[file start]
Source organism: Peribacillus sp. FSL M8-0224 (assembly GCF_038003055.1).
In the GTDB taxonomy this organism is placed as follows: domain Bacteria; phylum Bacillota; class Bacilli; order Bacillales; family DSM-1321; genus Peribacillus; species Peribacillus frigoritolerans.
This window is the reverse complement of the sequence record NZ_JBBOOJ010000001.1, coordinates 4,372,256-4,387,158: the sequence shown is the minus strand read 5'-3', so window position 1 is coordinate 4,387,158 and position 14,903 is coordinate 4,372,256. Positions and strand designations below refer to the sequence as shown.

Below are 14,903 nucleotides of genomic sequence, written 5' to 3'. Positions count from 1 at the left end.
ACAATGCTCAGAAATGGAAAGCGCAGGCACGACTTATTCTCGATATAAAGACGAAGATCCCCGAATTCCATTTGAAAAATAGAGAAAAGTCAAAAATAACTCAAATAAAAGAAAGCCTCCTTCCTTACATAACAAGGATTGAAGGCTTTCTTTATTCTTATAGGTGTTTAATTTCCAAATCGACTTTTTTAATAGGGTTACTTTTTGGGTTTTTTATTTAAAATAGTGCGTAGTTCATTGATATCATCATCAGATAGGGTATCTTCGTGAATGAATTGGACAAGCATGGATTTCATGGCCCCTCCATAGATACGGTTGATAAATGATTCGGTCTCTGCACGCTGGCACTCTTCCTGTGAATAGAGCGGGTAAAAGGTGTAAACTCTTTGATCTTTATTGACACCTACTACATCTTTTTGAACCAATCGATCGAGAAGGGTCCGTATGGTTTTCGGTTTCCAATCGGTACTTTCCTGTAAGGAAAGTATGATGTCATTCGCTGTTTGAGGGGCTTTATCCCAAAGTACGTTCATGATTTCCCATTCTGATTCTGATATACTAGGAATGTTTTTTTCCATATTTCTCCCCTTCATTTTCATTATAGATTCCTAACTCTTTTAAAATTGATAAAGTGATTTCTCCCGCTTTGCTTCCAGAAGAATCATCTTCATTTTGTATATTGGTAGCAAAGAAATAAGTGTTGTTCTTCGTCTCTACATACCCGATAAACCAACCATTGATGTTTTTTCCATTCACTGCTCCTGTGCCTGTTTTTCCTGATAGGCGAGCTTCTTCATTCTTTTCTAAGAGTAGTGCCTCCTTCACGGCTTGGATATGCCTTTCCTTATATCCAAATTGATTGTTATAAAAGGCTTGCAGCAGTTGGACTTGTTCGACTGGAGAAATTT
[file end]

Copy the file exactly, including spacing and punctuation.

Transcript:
Source organism: Peribacillus sp. FSL M8-0224 (assembly GCF_038003055.1).
In the GTDB taxonomy this organism is placed as follows: domain Bacteria; phylum Bacillota; class Bacilli; order Bacillales; family DSM-1321; genus Peribacillus; species Peribacillus frigoritolerans.
This window is the reverse complement of the sequence record NZ_JBBOOJ010000001.1, coordinates 4,372,256-4,387,158: the sequence shown is the minus strand read 5'-3', so window position 1 is coordinate 4,387,158 and position 14,903 is coordinate 4,372,256. Positions and strand designations below refer to the sequence as shown.

Below are 14,903 nucleotides of genomic sequence, written 5' to 3'. Positions count from 1 at the left end.
ACAATGCTCAGAAATGGAAAGCGCAGGCACGACTTATTCTCGATATAAAGACGAAGATCCCCGAATTCCATTTGAAAAATAGAGAAAAGTCAAAAATAACTCAAATAAAAGAAAGCCTCCTTCCTTACATAACAAGGATTGAAGGCTTTCTTTATTCTTATAGGTGTTTAATTTCCAAATCGACTTTTTTAATAGGGTTACTTTTTGGGTTTTTTATTTAAAATAGTGCGTAGTTCATTGATATCATCATCAGATAGGGTATCTTCGTGAATGAATTGGACAAGCATGGATTTCATGGCCCCTCCATAGATACGGTTGATAAATGATTCGGTCTCTGCACGCTGGCACTCTTCCTGTGAATAGAGCGGGTAAAAGGTGTAAACTCTTTGATCTTTATTGACACCTACTACATCTTTTTGAACCAATCGATCGAGAAGGGTCCGTATGGTTTTCGGTTTCCAATCGGTACTTTCCTGTAAGGAAAGTATGATGTCATTCGCTGTTTGAGGGGCTTTATCCCAAAGTACGTTCATGATTTCCCATTCTGATTCTGATATACTAGGAATGTTTTTTTCCATATTTCTCCCCTTCATTTTCATTATAGATTCCTAACTCTTTTAAAATTGATAAAGTGATTTCTCCCGCTTTGCTTCCAGAAGAATCATCTTCATTTTGTATATTGGTAGCAAAGAAATAAGTGTTGTTCTTCGTCTCTACATACCCGATAAACCAACCATTGATGTTTTTTCCATTCACTGCTCCTGTGCCTGTTTTTCCTGATAGGCGAGCTTCTTCATTCTTTTCTAAGAGTAGTGCCTCCTTCACGGCTTGGATATGCCTTTCCTTATATCCAAATTGATTGTTATAAAAGGCTTGCAGCAGTTGGACTTGTTCGACTGGAGAAATTT